A Versatile Artist

 

This image is shot with a Hasselblad camera and a 100 ISO film. The light source was a simple torch and a candle. Photograph/ Deepak John Matthew

This image is shot with a Hasselblad camera and a 100 ISO film. The light source was a simple torch and a candle. Photograph/ Deepak John Matthew

Neha Mutreja chats with Dr Deepak John Matthew, a young photographer who plays many roles at one time.

This story was originally published in March 2012.

“ The mind is the most important factor, then comes the eye, and last, but not the least, the camera.”— Deepak John Matthew

“ The mind is the most important factor, then comes the eye, and last, but not the least, the camera.”— Deepak John Matthew

Deepak has been involved with photography since the past 15 years; without any formal training. While still in college, he took up small assignments to earn a living. Today, to say that he has come a long way would be an understatement. He believes that his journey to prove himself has been quite a learning experience. If you take a look at his images, they are pieces of fine art—almost like a painter who has sprawled his imagination on negatives. They will compel you to think of what goes in his mind and they emanate his love for photography.

Boon in Disguise
Deepak comes from a small town in Kerala and he was always a studious child. This is perhaps why his parents wanted him to be a scientist. But he had other dreams he wanted to follow, and he even made a tough decision of leaving his Masters degree in Physics half-way. “It was never my calling and I knew that at that time, my parents were not happy with my decision.
Ironically, the people who criticised me then, look up to me now,” he elaborates. So he set off to travel around different parts of India, to pursue his dreams. He did every possible odd job he could, in order to support himself. He would sleep at a bus stand, walk several miles, and even sleep on an empty stomach on occasion. This was a journey that taught him the realities of life. It also gave him opportunity to meet and interact with people whom he would have never met otherwise. He made some savings with which he finally purchased “a tenth-hand camera”—his first one.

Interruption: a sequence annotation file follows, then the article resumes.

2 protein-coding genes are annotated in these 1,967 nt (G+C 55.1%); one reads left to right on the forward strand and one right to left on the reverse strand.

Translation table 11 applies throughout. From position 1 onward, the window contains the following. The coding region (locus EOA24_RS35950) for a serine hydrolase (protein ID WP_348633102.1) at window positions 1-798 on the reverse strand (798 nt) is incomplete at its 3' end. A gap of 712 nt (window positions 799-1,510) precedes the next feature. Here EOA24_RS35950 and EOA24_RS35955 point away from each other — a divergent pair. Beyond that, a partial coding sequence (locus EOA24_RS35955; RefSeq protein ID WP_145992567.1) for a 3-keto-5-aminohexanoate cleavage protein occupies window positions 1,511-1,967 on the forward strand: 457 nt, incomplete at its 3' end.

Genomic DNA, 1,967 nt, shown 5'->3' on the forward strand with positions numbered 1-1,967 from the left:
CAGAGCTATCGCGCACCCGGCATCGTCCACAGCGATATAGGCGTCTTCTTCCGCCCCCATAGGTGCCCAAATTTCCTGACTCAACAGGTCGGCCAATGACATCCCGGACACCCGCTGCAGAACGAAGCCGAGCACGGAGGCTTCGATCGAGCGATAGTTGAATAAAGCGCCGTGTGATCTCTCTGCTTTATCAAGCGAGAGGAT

The next challenge was to buy film rolls for his own photography. “Whenever I took up a commercial assignment, I would save the last few frames for my personal use,” Deepak reminisces. He also learnt the art of developing pictures in a studio, so that he would not have to spend money on getting them done elsewhere. “I learnt photography out of necessity,” he comments.

A very long exposure was used to capture this small stream in Tamil Nadu. Photograph/ Deepak John Matthew

A very long exposure was used to capture this small stream in Tamil Nadu. Photograph/ Deepak John Matthew

“ It is always a great experience to interact with young, brewing talent. They keep you alive and pose new challenges.”

 

 

 

 

 

 

 

 

 

The image was shot using black paper cut into a ‘mask’ in the shape of rain. The model was painted with torchlight, after calculating the required exposure time. Photograph/Deepak John Matthew

The image was shot using black paper cut into a ‘mask’ in the shape of rain. The model was painted with torchlight, after calculating the required exposure time. Photograph/Deepak John Matthew

 

A Learning Experience
The necessity, however, soon became a passion. It was a struggle initially, but he slowly began to take up more and more assignments. Somewhere down the line, the artist in him kept reminding him of what he was and what he had set out to do. It pushed him to hone his skills, which later led him to pursue a PhD in Design Education from the Centre for Advanced Studies in Education, of the M S University in Baroda.
Sure enough, these efforts were not going to waste. It took him to the doors of one of the premiere institutes of designing in India.